Wouldn’t it make more sense to just assume that on any given day some controller somewhere is going to fall asleep?

Wouldn’t it make more sense to design the system of people and technology such that even if one controller fell asleep somewhere, it wouldn’t actually matter?

Wouldn’t that be the more conservative, safer approach?

3) If unintentionally falling asleep is the problem, how do we get FAA controllers to be better rested in the first place?

Some researchers have indicated that unless someone is perpetually on the overnight shift, the body is just naturally tired at 3am.

They have advocated intentionally allowing controllers to nap during their breaks (where other controllers are already covering for the controller on break) as a way to re-energize overnight shift workers.

Apparently, this is already common place in other industries (emergency room medicine being one of them).

I don’t know if this is a good idea or not, but it seems to me it should at least be considered — especially if it is already working elsewhere.

But this idea has been shot down for the simple reason: “I will not pay FAA controllers to sleep on the job.”

That’s just political perception… as opposed to a fact-based analysis showing that letting controllers nap does not work.

The reason I’ve mentioned all of this is because much of what is happening with the FAA has its parallels in business — and perhaps even in your company.

Often there is a lot of debate around symptoms… and comparatively less analytical work to determine root causes.

If a root cause is isolated (and that’s a big “if”), then often there are a lot of opinions expressed and debated as to how to solve the problem.

Quite commonly, the CEO gets a favorite pet idea stuck in his or her head.. and forces the rest of the team to just follow along. This is one instance when stubborn determination is a liability.

I have seen this dynamic play out in $1M companies, $100M companies and $1 billion companies.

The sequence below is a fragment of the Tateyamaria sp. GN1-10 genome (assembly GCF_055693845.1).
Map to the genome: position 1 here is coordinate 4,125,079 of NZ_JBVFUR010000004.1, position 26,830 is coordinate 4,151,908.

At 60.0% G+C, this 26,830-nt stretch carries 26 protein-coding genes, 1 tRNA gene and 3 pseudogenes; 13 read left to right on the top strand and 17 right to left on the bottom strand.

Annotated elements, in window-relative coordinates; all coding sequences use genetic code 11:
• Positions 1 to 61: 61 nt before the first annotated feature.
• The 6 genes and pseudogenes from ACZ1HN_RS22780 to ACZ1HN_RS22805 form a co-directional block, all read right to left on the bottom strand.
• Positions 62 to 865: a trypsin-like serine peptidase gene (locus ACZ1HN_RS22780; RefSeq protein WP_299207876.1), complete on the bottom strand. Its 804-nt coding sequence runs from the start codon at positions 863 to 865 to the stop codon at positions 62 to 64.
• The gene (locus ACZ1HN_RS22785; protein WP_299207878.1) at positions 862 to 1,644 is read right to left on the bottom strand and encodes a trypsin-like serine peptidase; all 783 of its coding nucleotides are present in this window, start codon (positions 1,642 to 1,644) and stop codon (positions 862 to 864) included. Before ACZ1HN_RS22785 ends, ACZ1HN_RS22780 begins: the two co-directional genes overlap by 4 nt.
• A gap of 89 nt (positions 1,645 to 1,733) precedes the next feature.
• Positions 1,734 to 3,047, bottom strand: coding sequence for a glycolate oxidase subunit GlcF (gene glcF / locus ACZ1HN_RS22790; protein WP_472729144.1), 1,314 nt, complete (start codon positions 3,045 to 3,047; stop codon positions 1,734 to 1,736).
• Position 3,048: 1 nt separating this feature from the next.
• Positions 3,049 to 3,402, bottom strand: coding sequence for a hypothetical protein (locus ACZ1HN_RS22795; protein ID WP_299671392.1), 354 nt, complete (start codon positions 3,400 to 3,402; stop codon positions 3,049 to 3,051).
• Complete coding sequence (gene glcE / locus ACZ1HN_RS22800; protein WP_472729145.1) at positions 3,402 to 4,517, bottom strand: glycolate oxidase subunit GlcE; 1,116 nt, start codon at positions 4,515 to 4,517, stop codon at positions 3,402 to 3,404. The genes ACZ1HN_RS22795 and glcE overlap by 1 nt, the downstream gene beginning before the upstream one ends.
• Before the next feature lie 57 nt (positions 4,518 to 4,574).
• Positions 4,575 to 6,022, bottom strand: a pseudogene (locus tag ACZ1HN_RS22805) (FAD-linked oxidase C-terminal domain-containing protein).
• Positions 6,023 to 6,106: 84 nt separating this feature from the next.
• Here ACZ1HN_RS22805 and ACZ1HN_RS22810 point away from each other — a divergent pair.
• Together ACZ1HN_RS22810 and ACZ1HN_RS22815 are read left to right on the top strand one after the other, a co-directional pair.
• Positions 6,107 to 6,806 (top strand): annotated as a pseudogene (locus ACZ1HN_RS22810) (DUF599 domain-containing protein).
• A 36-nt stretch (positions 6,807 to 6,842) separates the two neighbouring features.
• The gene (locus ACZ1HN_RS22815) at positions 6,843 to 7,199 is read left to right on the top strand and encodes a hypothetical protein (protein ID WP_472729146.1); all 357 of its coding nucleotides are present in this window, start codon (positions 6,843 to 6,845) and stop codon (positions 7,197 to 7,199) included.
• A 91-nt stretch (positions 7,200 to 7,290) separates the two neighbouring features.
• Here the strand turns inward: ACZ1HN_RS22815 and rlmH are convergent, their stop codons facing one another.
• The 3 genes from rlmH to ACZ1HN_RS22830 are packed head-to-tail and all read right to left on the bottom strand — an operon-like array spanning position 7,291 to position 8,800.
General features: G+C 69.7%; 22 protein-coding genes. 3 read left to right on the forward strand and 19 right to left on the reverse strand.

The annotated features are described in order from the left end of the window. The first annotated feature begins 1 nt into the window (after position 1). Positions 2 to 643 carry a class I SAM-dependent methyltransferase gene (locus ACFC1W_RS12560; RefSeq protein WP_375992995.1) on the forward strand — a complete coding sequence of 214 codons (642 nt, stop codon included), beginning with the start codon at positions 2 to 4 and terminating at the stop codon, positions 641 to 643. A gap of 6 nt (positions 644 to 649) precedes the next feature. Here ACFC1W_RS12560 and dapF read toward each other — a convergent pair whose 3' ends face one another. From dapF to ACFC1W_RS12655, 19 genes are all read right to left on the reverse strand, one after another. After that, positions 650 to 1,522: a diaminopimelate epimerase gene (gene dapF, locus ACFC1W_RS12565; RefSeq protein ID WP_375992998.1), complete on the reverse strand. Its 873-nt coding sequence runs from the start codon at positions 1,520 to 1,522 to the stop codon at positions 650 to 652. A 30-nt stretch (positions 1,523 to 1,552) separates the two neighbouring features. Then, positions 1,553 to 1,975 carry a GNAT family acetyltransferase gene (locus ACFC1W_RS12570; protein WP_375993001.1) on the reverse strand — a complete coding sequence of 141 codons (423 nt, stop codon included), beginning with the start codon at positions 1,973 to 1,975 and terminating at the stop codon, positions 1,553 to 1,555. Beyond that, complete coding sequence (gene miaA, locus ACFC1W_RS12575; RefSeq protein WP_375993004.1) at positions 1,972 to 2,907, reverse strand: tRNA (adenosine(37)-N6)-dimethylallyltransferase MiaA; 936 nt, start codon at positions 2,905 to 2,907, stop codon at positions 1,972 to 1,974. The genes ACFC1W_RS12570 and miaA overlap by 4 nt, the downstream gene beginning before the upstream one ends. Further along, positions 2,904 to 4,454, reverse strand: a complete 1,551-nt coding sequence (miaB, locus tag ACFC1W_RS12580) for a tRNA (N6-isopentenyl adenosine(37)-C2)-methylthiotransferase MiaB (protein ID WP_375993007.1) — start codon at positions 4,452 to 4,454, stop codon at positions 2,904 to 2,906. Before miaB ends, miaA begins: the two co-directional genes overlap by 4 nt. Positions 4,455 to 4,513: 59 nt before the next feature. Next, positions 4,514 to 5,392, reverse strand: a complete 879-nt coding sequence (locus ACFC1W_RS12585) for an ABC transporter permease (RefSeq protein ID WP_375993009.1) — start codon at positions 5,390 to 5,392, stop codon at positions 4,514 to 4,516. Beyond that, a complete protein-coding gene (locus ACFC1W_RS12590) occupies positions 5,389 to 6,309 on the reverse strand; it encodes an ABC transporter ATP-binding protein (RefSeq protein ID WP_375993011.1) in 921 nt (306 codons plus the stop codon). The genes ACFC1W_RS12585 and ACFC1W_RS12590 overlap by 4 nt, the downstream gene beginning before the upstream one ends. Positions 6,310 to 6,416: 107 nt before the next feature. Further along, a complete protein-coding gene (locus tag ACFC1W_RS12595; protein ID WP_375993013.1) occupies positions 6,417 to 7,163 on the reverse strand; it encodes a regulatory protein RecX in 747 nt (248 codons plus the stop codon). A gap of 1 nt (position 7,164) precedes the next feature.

It is not a function of business size, sophistication or maturity. It is a function of human nature.

Don’t be this kind of CEO!

Here’s how:

* Seek a diversity of opinions in your executive team meetings.

* Encourage others to be candid by asking them to share their opinions first… keep your opinion hidden until after everyone else has spoken. I understand this is common practice in the military. If so, it’s a good idea.

* When your team is have the mother of opinion debates… force your team to bring facts to the table. What do we factually know about the situation? What do we factually know about each solution under consideration?

The idea that makes the most sense should win… not the idea that comes from the person with the most forceful personality or the most authority. (You’d be surprised how often this happens.)

* Appoint one person (a rotating role) to be devil’s advocate in every major decision meeting. It is that person’s role to point out everything that could go wrong… and to force the rest of the team to consider whether or not such risks can be managed somehow.

Accurate Thinking – for something so useful, it’s shame it’s not used more often.

Make sure you’re one of the CEOs that not only uses accurate thinking… more than that, have a mechanism in place (such as the ones mentioned above) to provide a check and balance when your own thinking is not accurate and you don’t realize it.


In the United States, one of the hot news stories is how an air traffic controller fell asleep on the job and the pilot of an inbound plane had to land without any help from the tower.

The immediate response by the Federal Aviation Administration was that individual was fired.

Here is my thought for you today.

In this situation, what is the real problem?

That’s the key question.

It is the question I always ask my clients whenever they see something undesirable happen in their business.